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The Lynx will have the second overall pick in the WNBA draft Monday night. It is the team's highest pick since 2011, when Maya Moore came to Minnesota at No. 1 as another piece on a franchise that would go on to win four league titles in seven seasons.

President of Basketball Operations and coach Cheryl Reeve is going into the draft — in which the Lynx also have the 12th, 16th, 24th and 28th overall picks — with a mind-set that hasn't been seen around here in a long while:

The long view.

"It's a different time,'' Reeve said.

For so long there was no time like the present with the Lynx. During their title years draft choices were often used as ways to get complementary veterans to keep the juggernaut going. Even after Rebekkah Brunson, Lindsay Whalen, Seimone Augustus and Moore left or retired, there was no time like the present for Reeve, a mind-set bolstered by the addition of Napheesa Collier of UConn with the sixth overall pick in 2019.

Even last year — the team's first outside the playoffs since 2010 — Reeve tried to build a team that could help center Sylvia Fowles, entering her last season, win.

It didn't work out as planned, thanks mostly to injury issues with veterans Layshia Clarendon and Angel McCoughtry.

But, for the most part, Reeve's plans worked. The Lynx made the playoff semifinals in 2020, finished third in the WNBA regular season in 2021. But things have changed. Reeve and the Lynx are now in building mode — although things would have been different had the Lynx been able to lure All-Star guard Courtney Vandersloot in free agency.

"There were a few players where, if you get 'em, it's a different mind-set,'' Reeve said. "When you don't, your path is decided for you.''

And that means, more than ever, drafting the best player rather than considering need. The Lynx have definite depth issues at center with Fowles retired and Natalie Achonwa about to give birth. But there is only one sure-fire star center in this draft in South Carolina's Aliyah Boston, who should go first overall to Indiana.

Reeve's job is to build around Collier.

"We want to make sure we're giving her a team she wants to play with,'' Reeve said. "That there is a clear direction with our team and who we're putting around her. We want to make sure it's a selfless individual who is talented and cares about winning first. That's what we want.''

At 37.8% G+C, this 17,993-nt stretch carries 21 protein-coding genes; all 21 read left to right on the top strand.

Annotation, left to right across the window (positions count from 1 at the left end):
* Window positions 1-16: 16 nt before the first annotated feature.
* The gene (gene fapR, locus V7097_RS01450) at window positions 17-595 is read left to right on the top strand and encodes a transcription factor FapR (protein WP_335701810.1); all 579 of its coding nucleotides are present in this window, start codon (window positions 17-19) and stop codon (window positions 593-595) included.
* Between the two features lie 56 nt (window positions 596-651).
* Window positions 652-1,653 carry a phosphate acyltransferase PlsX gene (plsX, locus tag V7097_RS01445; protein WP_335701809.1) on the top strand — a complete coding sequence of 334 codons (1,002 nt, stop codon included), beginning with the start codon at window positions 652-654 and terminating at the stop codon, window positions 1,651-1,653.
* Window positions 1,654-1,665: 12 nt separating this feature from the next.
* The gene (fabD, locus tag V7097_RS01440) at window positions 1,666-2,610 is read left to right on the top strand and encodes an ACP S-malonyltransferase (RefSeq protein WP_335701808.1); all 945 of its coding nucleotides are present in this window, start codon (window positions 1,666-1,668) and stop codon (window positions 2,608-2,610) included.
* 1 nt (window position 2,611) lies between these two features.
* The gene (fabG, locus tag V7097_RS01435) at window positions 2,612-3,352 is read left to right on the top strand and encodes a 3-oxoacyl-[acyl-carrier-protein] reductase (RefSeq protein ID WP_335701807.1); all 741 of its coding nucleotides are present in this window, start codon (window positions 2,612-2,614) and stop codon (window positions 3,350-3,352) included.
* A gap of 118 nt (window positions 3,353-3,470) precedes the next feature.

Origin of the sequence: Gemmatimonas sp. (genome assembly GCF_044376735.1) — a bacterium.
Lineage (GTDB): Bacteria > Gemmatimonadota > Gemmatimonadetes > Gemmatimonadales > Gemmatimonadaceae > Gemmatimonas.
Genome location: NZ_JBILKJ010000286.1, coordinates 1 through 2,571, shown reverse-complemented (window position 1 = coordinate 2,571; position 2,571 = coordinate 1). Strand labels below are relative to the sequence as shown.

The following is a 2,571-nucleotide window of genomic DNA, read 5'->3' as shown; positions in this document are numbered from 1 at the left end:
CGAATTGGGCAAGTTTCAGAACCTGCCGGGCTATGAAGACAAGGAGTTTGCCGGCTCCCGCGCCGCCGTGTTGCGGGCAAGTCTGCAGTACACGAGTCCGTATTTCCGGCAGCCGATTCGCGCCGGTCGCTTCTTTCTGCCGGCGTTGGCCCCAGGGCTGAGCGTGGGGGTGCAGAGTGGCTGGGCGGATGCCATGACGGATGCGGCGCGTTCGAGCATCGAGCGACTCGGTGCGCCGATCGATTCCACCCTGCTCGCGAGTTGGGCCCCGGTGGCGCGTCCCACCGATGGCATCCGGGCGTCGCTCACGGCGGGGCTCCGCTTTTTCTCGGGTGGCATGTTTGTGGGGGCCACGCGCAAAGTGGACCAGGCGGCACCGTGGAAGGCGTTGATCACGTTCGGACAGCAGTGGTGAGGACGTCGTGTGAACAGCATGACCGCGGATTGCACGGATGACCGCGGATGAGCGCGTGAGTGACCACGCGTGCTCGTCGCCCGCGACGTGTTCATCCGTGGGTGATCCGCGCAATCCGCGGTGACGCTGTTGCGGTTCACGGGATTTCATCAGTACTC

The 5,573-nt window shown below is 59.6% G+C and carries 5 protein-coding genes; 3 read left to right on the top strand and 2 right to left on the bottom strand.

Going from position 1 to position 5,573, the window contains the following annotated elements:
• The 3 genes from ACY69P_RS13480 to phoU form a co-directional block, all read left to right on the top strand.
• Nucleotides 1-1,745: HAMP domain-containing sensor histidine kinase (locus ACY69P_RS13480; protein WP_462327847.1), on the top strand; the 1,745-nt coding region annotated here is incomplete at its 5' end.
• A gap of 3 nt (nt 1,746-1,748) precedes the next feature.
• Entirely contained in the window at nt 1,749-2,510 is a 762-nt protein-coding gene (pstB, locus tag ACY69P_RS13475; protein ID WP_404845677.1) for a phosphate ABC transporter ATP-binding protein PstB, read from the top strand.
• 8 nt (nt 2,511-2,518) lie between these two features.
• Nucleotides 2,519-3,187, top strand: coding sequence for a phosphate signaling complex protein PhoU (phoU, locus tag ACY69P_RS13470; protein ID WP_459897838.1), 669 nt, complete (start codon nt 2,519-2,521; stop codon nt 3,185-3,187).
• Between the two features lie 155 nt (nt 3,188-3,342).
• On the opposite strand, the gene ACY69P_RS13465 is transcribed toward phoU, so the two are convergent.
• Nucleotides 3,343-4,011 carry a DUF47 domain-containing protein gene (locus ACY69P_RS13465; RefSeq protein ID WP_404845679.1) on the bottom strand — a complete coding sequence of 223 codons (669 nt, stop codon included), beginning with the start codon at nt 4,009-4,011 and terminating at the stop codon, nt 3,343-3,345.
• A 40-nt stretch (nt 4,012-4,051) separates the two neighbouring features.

The Lynx staff has done unprecedented in-person scouting preparing for the second overall pick, a process that goes deeper than watching games. The Lynx have talked with college and high school coaches, family and friends, while evaluating prospects. Unless she gets an offer that blows her out of the water, the Lynx won't trade that second pick.

So who will it be?

The consensus among the experts is Maryland guard Diamond Miller. A 6-3 shooting guard, Miller is long, lean and athletic. A two-time All-Big Ten pick, Miller was second-team All-America in 2023 after averaging 19.7 points, shooting 47.6%, with 6.4 rebounds and 2.9 assists per game.

"Even if Minnesota doesn't' necessarily have the need for that position this year, if that's what's best available, I would expect that's what they take,'' ESPN's Rebecca Lobo said.

ESPN's LaChina Robinson called Miller a pro in every sense of the word. "It starts with her mentality, relentless, always on the attack, a lot of maturity about her game in terms of her approach and her preparation,'' Robinson said. "She's got a pro-ready body.''

Reeve wouldn't let on, of course, only saying the Lynx were pretty close to a consensus at No. 2.

"We were never looking at more than three, four players at No. 2,'' Reeve said. "We're pretty locked in, and we spent a lot of time on those players."

Other top players will be available, of course. Villanova forward Maddy Siegrist is a wonderful shooter who led the nation in scoring (29.2). Iowa State center Stephanie Soares — who is coming back from a January ACL injury — might be worth the wait. Stanford guard Haley Jones has a championship pedigree.

Looking to run an offense that is build around Collier, Reeve wants to create space for Collier to work inside. She said she's looking for players who can create that space with their shooting or their ability to penetrate in the paint.

Passing ability and pick-and-roll decision-making are high on Reeve's list, too.

It is less clear who the Lynx will wind up with later in the draft. At No. 12 a couple of UConn Huskies could be available in Lou Lopez Sénéchal and Dorka Juhász, and Reeve has a long history of drafting UConn players. Sénéchal was a 44% three-point shooter this past season, while the 6-5 Juhász averaged 14.2 points and 9.9 rebounds.